From: Giovanni Sabato, SciDevNet, More from this Affiliate
Published November 20, 2013 08:58 AM

Quick tsunami sensors tested in Mediterranean

A new alert system could improve tsunami warnings in the Mediterranean, but most countries bordering the sea still lack evacuation plans, scientists have said ahead of a meeting of 20 countries in Italy this week (19-21 November).

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The tenth session of the Intergovernmental Coordination Group for the North-Eastern Atlantic, Mediterranean and connected seas, Tsunami Warning and Mitigation System (NEAMTWS) will discuss establishing new national tsunami warning centres. It will also work towards organising the next tsunami exercise, a simulation of tsunami alerts following several different kinds of earthquakes, to evaluate the communication and response mechanisms throughout the NEATWS network.

NEAMTWS member states include Algeria, Egypt, Lebanon, Libya, Morocco, Tunisia and Turkey. All member countries are signed up to receive the alerts the NEAMTWS network provides.

The current alert system implemented by NEATWS relies on earthquake detection and tide gauges to see if a tsunami has been generated, but in the enclosed Mediterranean Sea it suffers from various challenges arising from local geography.

Rachid Omira, a geophysicist at the Portuguese Institute for the Sea and Atmosphere, Lisbon, tells SciDev.Net that the current system includes French, Greek and Turkish institutions that are being accredited by NEAMTWS as official tsunami alert providers for the whole Mediterranean region. Two more providers are being planned in Italy and Portugal.

Francesco Chierici, a physicist at Italy's Radioastronomy Institute and at the Institute of Marine Sciences, both in Bologna, tells SciDev.Net that the current system uses seismic signals to assess such things as the location, depth and strength of tremors.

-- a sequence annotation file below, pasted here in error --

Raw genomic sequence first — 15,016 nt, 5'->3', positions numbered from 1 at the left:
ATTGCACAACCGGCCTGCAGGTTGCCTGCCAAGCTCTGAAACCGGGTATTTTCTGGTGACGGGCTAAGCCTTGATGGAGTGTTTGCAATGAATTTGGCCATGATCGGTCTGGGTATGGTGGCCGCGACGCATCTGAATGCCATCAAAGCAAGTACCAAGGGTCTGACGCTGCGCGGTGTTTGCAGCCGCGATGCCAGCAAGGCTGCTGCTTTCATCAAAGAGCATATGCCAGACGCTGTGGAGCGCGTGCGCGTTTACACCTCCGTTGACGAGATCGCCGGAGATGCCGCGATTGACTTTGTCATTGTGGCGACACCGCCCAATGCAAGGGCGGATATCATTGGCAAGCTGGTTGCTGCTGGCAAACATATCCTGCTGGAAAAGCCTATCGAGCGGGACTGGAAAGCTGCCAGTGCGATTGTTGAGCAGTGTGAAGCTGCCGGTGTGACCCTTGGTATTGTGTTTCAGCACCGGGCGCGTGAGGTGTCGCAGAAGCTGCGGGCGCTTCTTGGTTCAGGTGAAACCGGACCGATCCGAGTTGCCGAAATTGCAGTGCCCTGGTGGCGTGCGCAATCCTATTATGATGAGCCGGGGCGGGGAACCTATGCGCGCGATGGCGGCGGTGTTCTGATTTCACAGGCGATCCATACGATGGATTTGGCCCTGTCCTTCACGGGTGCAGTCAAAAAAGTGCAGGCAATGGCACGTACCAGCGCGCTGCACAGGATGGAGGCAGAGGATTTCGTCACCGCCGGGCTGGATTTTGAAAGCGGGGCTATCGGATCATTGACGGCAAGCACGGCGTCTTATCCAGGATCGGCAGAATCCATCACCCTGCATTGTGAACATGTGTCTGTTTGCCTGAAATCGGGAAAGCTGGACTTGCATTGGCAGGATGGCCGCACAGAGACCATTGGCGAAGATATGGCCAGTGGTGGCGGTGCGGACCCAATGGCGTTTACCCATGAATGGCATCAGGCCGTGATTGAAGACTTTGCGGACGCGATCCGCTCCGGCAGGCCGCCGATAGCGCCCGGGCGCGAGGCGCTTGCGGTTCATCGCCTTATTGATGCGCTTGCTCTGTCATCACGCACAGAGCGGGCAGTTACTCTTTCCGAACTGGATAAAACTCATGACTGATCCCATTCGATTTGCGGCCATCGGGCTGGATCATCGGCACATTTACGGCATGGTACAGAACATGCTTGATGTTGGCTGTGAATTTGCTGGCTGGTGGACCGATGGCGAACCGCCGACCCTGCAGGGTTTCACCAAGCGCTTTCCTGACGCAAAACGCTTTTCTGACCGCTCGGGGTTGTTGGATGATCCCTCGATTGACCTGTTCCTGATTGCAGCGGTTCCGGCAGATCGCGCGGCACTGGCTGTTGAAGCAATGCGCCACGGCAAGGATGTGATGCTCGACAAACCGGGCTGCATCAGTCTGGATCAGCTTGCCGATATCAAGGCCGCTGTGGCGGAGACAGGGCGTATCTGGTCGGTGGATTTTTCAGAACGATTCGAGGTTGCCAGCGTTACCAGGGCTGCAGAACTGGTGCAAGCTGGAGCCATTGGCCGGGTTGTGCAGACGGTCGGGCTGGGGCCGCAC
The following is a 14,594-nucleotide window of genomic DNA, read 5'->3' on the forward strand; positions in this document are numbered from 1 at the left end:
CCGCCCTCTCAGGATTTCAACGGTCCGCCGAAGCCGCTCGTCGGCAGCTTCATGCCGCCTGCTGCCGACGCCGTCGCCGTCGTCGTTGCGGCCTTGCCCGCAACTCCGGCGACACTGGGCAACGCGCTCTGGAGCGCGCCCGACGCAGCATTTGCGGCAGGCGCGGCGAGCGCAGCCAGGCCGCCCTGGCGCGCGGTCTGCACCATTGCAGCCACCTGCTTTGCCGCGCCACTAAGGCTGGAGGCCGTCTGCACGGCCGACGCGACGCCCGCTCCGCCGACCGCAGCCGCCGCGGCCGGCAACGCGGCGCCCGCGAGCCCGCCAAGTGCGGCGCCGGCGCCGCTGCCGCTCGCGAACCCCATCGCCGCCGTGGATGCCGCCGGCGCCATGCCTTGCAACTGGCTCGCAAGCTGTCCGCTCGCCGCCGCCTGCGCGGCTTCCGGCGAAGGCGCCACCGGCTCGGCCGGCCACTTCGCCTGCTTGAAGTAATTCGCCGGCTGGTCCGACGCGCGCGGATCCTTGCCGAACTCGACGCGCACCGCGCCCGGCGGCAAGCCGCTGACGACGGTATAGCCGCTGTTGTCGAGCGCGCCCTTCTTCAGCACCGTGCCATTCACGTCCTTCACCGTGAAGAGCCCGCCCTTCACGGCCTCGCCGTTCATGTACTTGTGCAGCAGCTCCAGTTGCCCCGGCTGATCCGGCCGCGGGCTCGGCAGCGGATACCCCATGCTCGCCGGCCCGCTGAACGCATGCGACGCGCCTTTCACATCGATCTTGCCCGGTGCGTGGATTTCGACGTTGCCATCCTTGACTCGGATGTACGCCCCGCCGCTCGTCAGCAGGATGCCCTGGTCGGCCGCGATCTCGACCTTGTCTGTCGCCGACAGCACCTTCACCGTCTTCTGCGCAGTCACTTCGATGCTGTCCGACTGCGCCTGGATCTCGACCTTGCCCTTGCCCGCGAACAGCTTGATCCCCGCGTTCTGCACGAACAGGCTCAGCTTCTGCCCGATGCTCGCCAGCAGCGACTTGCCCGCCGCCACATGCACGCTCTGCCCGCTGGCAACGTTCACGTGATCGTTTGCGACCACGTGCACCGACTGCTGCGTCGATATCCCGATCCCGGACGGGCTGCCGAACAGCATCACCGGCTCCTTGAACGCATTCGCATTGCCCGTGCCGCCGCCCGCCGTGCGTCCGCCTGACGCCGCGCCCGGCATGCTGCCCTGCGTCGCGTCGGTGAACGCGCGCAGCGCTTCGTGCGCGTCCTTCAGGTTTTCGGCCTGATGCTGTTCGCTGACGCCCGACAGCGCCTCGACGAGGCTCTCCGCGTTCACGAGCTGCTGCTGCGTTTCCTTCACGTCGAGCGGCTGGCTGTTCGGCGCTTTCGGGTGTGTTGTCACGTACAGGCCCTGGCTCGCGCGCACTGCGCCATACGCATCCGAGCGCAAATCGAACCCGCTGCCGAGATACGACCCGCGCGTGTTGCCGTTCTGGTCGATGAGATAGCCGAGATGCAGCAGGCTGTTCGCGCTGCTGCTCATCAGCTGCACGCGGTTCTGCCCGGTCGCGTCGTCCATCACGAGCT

"If an earthquake is detected and its characteristics are such that it can potentially trigger a tsunami, a provisional alarm is launched and then confirmed or cleared by measuring water movements with coastal tide gauges," he says.

"But presently we do not know if, after a major earthquake at sea, a destructive tsunami would be generated or not. And false alarms can be very hazardous and costly."

In other places around the world, tsunami warning systems include deep-ocean offshore stations that record water pressure, confirming the tsunami and following its spread in real time, Chierici says.

But in the Mediterranean the geological faults, which need to be monitored for earthquakes, are often near the coasts, where deep-ocean offshore stations do not work well.

To bypass the problem, the team lead by Chierici is testing two new techniques, including a multi-sensor detector.

"We are experimenting with a new, deep-sea tsunameter that, beyond sensing the water pressure, has a seismometer and an accelerometer that measures the movements of the sea bottom. This way we can distinguish the tsunami signal from those movements," Chierici says.

Continue reading at ENN affiliate, SciDev.Net.

Tsunami destruction image via Shutterstock.

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